Leading in Absence

With the close of VaYakel Pikkudei, this week’s Torah Portion, we read about the completion and consecration of the Tabernacle and conclude reading the book of Exodus. We read,

So Moses finished the work. Then the cloud covered the tent of meeting, and the glory of God filled the tabernacle. And Moses was not able to enter into the tent of meeting, because the cloud abode thereon, and the glory of the Lord filled the tabernacle. And whenever the cloud was taken up from over the tabernacle, the children of Israel went onward, throughout all their journeys. But if the cloud was not taken up, then they journeyed not till the day that it was taken up. For the cloud of the Lord was upon the tabernacle by day, and there was fire therein by night, in the sight of all the house of Israel, throughout all their journeys. (Exodus 40:33-38)

Why does the book end with this image? What is the meaning behind Moses not being able to enter the sacred space when the cloud is present?

The protagonist of most of the book of Exodus is a Levite who was raised in the house of the Egyptians and then spends his formative years as a shepherd for a Midianite priest. While Moses is homeless and caught between cultures, his charge is to bring the Israelites back home to the land of Canaan. Here we see the paradigm of Jewish history oscillating between survival and sovereignty, struggling in the galut, exile. But, it is in the exile itself that Moses is at home as a leader.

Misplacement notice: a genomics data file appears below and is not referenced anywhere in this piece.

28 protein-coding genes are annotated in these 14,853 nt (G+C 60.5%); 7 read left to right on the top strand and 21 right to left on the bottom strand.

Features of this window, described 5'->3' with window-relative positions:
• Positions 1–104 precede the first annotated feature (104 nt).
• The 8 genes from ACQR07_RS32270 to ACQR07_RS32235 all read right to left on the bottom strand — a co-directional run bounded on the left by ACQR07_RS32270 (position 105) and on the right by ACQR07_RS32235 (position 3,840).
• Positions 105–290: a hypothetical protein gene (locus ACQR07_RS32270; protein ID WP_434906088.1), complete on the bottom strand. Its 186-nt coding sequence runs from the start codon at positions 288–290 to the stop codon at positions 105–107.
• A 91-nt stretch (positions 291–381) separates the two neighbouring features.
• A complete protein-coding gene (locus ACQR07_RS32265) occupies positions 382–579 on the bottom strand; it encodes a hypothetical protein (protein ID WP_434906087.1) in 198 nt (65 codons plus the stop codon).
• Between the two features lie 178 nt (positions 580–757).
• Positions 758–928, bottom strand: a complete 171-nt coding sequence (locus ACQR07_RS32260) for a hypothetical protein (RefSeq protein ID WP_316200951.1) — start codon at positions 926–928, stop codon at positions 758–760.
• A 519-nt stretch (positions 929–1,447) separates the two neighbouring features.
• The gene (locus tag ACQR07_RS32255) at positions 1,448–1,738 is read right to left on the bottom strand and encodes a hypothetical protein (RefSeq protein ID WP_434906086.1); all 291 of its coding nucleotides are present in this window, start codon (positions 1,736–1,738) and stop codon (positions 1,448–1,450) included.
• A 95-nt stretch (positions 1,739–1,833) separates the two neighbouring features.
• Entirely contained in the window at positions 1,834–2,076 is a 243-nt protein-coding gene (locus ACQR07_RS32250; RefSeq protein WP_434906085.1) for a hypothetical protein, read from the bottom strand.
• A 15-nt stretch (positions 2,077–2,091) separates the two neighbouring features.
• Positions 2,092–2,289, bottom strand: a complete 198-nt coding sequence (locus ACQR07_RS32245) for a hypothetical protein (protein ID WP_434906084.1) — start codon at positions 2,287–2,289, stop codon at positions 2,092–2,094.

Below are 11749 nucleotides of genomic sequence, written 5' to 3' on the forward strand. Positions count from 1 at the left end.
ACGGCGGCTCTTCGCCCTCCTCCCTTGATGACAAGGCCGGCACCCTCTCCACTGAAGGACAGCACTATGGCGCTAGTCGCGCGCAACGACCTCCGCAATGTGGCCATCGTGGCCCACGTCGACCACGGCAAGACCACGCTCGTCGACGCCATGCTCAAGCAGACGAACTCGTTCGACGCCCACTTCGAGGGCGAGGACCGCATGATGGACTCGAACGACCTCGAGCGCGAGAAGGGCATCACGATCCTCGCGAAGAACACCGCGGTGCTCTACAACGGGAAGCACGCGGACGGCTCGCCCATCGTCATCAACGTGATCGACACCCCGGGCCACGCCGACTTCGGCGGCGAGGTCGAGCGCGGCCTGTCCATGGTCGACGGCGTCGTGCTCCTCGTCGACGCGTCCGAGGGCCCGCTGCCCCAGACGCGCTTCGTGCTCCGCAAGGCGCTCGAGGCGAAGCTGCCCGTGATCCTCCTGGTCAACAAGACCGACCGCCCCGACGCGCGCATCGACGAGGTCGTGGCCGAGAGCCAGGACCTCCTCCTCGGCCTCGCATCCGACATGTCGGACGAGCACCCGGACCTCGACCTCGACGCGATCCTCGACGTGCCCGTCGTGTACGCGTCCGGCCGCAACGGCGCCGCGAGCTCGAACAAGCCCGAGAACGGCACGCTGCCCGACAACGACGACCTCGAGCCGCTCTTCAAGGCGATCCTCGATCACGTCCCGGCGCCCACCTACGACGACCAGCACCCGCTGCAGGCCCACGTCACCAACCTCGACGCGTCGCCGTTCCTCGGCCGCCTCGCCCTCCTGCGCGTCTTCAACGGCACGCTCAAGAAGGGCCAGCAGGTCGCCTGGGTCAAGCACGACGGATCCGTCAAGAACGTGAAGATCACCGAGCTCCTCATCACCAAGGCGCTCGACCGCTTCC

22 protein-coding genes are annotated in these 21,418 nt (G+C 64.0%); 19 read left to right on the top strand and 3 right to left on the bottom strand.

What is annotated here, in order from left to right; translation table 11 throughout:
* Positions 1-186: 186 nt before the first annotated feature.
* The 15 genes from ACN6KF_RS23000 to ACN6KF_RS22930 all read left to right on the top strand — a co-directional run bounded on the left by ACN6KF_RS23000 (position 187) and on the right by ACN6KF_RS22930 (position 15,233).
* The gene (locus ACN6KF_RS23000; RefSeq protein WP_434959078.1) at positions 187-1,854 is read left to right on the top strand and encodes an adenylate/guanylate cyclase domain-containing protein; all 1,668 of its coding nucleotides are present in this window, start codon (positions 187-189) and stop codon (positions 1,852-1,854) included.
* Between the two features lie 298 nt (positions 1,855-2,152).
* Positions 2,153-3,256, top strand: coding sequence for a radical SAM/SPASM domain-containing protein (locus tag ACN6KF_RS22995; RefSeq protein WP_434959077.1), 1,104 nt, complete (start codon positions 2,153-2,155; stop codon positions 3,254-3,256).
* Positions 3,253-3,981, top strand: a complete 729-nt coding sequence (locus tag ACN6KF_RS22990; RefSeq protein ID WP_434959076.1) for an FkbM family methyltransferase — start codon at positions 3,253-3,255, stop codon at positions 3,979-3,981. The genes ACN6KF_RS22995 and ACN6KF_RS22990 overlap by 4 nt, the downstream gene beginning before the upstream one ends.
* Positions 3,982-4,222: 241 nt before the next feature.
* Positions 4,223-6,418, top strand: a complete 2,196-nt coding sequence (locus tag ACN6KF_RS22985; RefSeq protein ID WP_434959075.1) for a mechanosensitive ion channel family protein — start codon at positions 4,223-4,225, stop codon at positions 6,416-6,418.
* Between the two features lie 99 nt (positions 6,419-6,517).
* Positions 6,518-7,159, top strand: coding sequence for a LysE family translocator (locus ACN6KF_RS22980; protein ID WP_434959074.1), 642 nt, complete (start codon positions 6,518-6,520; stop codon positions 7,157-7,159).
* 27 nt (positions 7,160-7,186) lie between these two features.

Here, at the end of Exodus, God periodically settles in their midst giving the Israelites a sense of what it will be like when they have a homeland and permanent residence for God in the Temple. Moses’s exile from the Tabernacle when it is stationary foreshadows his not joining his people in the Promised Land. The leader will not be able to join them when he has accomplished his mission. This points to a valuable lesson on the nature of leadership. It is the temptation of leaders to create systems around themselves that are completely dependent on them. Here it seems that Moses needs to be taught that  just the opposite is true. A good leader knows when to back off and let others take the lead.

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